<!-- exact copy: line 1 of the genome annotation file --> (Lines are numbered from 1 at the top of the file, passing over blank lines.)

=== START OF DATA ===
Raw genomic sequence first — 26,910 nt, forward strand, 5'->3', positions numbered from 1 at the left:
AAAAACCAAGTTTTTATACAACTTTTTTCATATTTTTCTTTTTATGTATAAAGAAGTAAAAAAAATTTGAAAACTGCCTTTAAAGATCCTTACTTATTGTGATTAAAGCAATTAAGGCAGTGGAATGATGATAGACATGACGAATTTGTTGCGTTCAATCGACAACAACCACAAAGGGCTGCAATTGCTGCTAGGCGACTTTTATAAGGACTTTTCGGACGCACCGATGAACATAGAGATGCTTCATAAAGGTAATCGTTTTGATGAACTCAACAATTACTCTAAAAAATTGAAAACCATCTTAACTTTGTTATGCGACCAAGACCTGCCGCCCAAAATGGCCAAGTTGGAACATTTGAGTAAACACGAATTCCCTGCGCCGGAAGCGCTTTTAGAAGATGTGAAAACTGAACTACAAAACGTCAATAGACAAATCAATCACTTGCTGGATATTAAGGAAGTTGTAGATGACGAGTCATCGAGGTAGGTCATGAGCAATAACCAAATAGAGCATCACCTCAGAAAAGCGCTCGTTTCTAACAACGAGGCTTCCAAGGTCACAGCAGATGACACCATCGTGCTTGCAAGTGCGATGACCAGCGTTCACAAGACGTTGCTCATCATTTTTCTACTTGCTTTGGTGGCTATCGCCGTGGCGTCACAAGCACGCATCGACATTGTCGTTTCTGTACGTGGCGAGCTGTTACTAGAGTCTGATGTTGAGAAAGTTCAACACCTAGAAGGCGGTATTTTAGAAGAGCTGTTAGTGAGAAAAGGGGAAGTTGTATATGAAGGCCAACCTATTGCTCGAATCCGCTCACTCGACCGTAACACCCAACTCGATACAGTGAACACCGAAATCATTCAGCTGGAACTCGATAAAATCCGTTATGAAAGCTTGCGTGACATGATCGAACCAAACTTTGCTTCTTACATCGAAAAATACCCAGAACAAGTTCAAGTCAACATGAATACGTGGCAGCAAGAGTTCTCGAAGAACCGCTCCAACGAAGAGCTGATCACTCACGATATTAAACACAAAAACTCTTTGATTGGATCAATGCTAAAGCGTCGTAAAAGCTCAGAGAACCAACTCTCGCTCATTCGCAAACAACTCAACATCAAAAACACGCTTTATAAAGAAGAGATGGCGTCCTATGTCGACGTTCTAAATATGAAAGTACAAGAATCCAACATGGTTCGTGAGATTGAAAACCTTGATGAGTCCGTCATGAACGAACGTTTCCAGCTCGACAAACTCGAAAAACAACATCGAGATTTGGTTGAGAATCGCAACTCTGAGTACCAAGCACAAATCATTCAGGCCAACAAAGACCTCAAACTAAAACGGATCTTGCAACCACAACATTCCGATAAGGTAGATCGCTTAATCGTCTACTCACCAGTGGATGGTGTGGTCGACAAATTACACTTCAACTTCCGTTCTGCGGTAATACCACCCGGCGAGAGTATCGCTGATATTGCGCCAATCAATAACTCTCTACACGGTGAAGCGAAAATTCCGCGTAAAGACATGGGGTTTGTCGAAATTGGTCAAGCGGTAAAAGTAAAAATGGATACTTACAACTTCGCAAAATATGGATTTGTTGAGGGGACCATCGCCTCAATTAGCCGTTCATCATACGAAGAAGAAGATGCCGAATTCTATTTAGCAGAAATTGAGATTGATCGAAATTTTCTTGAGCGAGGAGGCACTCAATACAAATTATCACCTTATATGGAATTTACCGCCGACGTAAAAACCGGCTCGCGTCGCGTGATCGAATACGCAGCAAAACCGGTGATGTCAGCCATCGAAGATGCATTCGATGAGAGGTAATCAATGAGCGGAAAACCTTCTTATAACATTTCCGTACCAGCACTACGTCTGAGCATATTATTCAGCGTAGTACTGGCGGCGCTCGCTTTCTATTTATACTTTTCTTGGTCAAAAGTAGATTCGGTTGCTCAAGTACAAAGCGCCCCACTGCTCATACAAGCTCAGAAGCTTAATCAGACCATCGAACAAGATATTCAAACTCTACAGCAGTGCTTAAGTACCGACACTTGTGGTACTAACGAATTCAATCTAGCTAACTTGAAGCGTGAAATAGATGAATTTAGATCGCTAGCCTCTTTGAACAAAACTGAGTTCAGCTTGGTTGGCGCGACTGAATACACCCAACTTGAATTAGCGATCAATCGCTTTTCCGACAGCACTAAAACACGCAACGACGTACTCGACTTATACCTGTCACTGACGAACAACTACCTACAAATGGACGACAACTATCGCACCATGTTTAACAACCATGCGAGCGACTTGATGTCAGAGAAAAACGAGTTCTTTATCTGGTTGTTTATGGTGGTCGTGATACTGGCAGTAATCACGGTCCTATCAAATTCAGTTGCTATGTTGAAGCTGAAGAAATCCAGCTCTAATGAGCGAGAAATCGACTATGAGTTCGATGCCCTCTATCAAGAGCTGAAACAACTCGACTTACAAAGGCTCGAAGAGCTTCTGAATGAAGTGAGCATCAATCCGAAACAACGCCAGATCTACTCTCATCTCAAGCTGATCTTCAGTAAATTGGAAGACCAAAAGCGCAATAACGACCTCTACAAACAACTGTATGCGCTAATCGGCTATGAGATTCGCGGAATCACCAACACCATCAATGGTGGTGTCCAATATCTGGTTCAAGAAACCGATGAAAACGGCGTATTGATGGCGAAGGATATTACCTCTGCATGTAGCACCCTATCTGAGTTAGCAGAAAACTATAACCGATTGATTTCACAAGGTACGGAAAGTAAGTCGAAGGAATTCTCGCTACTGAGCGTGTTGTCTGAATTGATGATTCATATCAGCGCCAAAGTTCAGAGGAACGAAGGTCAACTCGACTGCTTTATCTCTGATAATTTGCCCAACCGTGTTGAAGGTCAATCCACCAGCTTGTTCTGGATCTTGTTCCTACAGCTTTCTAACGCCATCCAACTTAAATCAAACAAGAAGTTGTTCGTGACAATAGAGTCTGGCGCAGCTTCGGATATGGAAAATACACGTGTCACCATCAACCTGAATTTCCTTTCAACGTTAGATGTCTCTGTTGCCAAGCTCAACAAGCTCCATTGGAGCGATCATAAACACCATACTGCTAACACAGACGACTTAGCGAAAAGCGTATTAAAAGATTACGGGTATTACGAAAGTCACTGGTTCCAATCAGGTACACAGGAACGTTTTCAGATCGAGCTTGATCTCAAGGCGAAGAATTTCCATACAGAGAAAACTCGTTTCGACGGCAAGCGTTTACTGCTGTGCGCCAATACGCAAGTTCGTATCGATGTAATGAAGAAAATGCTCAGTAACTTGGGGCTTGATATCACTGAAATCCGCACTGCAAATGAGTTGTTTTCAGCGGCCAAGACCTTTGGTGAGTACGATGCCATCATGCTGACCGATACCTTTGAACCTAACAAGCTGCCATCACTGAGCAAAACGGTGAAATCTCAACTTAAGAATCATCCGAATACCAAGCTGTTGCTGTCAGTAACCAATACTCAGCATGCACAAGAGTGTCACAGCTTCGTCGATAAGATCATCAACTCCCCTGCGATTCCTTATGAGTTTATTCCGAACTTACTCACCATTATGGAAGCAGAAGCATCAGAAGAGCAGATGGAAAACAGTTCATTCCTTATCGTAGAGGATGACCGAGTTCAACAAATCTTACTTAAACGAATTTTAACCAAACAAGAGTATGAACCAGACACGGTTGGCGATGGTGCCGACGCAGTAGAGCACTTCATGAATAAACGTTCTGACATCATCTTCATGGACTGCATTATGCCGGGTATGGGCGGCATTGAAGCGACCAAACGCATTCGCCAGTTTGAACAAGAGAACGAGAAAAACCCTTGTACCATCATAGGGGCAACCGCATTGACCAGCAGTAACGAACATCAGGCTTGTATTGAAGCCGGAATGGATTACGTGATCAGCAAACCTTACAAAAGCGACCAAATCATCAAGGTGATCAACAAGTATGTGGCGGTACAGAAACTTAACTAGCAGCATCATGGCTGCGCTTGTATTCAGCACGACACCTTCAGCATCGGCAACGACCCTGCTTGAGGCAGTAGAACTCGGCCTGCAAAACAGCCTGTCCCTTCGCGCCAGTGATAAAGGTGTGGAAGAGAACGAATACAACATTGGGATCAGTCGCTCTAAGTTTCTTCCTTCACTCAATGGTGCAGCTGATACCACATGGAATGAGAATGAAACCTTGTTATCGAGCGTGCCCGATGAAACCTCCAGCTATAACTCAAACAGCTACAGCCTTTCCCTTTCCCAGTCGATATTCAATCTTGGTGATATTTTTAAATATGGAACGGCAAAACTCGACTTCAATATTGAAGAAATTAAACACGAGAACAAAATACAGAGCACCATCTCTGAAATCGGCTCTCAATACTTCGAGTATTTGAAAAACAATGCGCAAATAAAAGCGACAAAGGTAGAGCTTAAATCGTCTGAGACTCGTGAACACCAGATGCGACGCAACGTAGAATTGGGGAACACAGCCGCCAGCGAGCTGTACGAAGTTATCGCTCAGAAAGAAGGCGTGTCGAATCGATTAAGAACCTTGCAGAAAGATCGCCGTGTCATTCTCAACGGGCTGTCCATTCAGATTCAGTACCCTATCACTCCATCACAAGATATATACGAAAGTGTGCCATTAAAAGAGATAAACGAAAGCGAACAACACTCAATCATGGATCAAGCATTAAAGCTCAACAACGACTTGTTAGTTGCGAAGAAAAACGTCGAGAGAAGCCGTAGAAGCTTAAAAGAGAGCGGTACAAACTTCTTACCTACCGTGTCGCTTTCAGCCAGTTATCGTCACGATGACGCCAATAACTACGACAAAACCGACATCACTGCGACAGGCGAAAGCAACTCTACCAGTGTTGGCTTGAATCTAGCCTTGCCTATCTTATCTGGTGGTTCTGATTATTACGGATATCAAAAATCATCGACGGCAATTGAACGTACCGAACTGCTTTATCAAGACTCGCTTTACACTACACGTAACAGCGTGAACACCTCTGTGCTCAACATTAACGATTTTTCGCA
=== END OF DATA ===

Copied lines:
Raw genomic sequence first — 26,910 nt, forward strand, 5'->3', positions numbered from 1 at the left: